Hoping the third time is the charm, Rep. Mike Fasano, R-New Port Richey, has filed an ethics bill similar to ones he filed as a state senator in 2011 and last year.
Although Fasano’s two previous attempts failed – rather quickly -- the appetite for ethics reform is seemingly insatiable this year among Republicans. Senate President Don Gaetz and House Speaker Will Weatherford have branded ethics reform as the cause celebre of this year’s session that start in March.
“I’m very optimistic, the leadership, the tone from both leaders gives us hope that if not our legislation, something similar to our legislation will deal with these issues,” Fasano said Thursday.
Fasano’s HB 233 has five key recommendations:
1) Require that the governor and cabinet members place their investment holdings in blind trusts to prevent making decisions that could benefit them.
2) Prohibit elected and public officials from voting on anything that could financially benefit them or their relatives and business associates.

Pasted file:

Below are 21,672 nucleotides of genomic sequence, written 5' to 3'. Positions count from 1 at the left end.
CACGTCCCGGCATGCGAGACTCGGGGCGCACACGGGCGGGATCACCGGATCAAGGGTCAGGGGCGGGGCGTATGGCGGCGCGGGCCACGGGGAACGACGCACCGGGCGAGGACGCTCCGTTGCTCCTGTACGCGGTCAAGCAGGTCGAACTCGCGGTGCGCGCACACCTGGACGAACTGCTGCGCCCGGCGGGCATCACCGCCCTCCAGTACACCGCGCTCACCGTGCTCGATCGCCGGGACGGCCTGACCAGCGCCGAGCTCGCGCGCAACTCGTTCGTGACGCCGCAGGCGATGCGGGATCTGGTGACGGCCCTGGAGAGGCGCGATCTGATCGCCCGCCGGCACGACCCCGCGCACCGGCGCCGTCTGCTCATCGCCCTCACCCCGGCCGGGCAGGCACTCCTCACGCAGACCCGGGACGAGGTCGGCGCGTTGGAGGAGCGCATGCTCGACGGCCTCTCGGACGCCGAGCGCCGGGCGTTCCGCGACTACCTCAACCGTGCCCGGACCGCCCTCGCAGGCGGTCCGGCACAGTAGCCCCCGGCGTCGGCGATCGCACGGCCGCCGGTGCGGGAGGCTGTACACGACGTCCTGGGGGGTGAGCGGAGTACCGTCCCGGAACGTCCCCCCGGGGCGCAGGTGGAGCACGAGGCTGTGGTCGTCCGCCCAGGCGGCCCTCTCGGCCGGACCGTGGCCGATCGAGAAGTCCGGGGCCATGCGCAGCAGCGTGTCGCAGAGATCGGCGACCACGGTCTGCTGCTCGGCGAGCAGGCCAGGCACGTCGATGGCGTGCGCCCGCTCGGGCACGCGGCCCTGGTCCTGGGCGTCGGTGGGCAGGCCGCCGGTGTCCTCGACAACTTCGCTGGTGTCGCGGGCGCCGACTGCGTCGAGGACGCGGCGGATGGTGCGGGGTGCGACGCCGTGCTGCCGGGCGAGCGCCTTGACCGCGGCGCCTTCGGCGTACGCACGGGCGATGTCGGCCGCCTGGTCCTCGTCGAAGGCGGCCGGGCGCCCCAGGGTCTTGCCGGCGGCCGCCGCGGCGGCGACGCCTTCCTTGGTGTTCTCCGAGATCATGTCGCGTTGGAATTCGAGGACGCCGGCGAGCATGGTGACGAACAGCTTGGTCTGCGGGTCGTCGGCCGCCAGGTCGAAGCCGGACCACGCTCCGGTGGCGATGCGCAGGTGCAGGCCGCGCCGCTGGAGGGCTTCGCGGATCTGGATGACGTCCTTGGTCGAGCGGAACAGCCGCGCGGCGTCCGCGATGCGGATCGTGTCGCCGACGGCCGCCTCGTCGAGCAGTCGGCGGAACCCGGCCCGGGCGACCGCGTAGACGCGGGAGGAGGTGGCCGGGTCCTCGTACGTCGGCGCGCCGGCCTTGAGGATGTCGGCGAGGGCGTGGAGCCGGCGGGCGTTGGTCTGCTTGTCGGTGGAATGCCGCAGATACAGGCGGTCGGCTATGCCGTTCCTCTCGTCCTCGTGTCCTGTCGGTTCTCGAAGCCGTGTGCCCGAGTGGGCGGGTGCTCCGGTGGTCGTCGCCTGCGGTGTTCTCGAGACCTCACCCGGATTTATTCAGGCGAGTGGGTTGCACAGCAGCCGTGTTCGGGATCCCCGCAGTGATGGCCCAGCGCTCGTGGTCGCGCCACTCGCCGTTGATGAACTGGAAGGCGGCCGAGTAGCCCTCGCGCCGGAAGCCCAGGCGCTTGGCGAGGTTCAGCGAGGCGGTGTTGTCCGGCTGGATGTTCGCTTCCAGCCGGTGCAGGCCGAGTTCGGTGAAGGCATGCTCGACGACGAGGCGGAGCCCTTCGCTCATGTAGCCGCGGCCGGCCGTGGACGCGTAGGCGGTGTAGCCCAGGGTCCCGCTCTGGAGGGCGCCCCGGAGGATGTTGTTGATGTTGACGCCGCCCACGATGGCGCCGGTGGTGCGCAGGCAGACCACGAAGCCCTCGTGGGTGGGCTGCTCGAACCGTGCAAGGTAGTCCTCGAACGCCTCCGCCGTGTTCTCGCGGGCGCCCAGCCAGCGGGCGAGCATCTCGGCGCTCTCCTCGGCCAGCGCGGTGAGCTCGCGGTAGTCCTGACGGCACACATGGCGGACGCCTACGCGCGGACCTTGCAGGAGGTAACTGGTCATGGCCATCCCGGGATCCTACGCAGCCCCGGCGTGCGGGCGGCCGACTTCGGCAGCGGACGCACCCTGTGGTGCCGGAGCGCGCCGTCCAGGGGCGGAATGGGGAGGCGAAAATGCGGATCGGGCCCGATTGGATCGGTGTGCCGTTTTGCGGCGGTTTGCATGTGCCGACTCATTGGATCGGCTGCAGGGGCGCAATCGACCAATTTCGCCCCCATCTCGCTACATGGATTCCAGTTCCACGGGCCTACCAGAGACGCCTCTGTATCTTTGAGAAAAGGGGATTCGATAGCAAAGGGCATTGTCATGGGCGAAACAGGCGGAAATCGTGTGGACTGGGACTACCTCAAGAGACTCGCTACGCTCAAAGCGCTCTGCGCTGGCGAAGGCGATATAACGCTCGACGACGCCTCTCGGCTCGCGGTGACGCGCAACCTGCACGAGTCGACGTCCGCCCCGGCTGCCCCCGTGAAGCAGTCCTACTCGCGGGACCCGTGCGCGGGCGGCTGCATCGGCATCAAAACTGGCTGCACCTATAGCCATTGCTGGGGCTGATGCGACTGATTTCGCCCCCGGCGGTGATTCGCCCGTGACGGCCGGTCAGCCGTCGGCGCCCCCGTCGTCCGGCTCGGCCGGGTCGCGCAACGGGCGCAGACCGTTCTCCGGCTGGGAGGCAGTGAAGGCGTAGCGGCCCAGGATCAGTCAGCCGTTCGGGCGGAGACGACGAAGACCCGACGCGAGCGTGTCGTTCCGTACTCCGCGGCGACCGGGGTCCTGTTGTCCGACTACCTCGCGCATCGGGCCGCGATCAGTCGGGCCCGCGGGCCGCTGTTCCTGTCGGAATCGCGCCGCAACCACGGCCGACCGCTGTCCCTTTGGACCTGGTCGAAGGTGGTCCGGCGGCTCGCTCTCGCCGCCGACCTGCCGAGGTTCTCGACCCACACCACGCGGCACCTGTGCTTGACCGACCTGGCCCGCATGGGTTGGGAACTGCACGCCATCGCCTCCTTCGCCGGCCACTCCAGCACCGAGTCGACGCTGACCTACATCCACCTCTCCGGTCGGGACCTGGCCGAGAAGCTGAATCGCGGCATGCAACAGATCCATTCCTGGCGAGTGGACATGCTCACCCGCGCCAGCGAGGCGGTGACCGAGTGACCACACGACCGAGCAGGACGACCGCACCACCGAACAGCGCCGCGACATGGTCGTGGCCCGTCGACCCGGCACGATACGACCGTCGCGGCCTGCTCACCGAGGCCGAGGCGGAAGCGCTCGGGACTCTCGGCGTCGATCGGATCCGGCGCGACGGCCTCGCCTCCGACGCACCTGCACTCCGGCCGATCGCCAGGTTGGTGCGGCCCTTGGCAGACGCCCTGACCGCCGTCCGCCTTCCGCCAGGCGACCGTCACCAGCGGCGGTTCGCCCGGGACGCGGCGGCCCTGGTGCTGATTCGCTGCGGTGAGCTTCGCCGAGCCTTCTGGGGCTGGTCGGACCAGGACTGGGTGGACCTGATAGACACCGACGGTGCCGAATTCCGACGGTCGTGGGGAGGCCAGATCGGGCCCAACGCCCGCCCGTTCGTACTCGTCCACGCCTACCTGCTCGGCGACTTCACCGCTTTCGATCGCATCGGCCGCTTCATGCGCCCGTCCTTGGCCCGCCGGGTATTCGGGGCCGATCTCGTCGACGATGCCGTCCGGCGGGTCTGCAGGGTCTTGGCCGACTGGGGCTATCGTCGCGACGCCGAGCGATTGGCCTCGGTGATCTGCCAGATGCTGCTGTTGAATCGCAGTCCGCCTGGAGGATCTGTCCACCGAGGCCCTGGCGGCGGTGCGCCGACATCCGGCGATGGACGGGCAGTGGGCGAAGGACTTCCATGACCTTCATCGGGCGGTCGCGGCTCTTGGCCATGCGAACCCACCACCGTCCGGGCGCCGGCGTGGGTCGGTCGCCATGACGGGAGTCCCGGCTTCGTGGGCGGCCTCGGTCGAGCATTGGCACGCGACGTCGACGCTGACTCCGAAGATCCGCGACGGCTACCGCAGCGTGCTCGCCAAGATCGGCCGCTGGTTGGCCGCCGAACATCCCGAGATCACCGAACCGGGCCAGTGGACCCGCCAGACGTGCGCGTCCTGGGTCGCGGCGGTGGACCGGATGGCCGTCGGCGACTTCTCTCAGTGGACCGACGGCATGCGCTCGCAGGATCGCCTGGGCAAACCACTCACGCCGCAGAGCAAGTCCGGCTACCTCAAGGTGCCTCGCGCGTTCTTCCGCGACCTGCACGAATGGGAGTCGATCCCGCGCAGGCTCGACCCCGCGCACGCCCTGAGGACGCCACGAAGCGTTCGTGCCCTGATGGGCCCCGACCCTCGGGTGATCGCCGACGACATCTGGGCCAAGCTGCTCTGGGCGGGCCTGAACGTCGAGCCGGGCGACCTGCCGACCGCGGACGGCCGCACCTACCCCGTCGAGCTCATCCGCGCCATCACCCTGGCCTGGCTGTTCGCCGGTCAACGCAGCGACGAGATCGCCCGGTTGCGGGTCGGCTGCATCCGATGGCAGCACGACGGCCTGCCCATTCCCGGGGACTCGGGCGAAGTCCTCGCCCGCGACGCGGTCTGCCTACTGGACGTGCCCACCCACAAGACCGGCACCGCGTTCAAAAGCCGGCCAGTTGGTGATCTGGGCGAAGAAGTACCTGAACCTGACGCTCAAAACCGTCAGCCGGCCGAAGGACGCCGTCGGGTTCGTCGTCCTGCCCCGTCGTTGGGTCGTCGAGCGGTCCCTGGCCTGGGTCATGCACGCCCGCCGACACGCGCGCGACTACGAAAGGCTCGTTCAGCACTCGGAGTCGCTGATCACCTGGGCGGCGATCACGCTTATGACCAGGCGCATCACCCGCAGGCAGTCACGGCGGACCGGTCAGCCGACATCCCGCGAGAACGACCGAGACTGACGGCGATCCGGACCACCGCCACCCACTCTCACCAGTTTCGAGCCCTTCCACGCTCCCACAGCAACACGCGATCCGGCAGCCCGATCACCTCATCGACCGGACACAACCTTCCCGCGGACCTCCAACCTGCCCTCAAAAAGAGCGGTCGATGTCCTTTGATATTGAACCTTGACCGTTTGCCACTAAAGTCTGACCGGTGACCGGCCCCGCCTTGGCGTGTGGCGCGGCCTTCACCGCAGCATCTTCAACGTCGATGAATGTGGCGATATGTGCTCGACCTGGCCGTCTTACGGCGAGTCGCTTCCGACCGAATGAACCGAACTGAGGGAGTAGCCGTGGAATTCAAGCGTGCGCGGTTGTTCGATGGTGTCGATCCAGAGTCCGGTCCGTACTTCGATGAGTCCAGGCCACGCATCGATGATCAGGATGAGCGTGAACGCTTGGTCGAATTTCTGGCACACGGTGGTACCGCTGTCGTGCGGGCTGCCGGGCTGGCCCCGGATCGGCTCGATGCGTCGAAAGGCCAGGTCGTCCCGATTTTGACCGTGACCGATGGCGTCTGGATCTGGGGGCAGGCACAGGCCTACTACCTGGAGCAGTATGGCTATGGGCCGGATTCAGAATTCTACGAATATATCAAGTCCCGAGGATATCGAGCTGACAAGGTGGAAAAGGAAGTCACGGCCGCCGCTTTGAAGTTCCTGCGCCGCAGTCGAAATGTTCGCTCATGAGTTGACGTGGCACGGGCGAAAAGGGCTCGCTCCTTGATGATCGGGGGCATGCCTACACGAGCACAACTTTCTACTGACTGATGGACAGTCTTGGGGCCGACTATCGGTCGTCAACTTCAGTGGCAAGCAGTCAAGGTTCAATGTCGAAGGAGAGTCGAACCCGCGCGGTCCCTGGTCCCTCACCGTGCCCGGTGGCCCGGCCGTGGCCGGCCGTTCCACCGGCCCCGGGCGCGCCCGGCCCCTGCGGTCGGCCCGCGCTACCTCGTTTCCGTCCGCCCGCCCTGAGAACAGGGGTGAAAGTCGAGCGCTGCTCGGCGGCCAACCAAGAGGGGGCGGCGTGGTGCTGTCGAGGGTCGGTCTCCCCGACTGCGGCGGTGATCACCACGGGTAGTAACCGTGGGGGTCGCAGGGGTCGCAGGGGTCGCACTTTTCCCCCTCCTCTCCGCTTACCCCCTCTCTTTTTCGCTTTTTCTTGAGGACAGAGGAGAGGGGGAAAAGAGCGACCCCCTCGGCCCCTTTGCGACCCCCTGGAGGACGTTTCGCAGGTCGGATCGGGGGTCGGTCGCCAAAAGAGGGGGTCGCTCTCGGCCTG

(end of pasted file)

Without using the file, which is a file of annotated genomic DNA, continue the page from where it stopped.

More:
3) Require financial disclosures from more public officials.
4) Prohibit public employees who make vending decisions from soliciting gifts from those companies who do business with agency.
5) Up the fine for those who fail to adequately disclose their finances from $10,000 to $100,000.
Cautiously optimistic, Fasano is quick to point out he hasn’t spoken with Weatherford or Gaetz. He said he always intended to file the bill, which debuts before similar bills backed by leadership that should drop in the next week. It’s similar to a companion SB 272 filed by Sen. Jeff Clemens, D-Lake Worth.
“Any role I can play in helping get a good comprehensive elections and ethics bill that will take into consideration my bill would be appreciated,” Fasano said.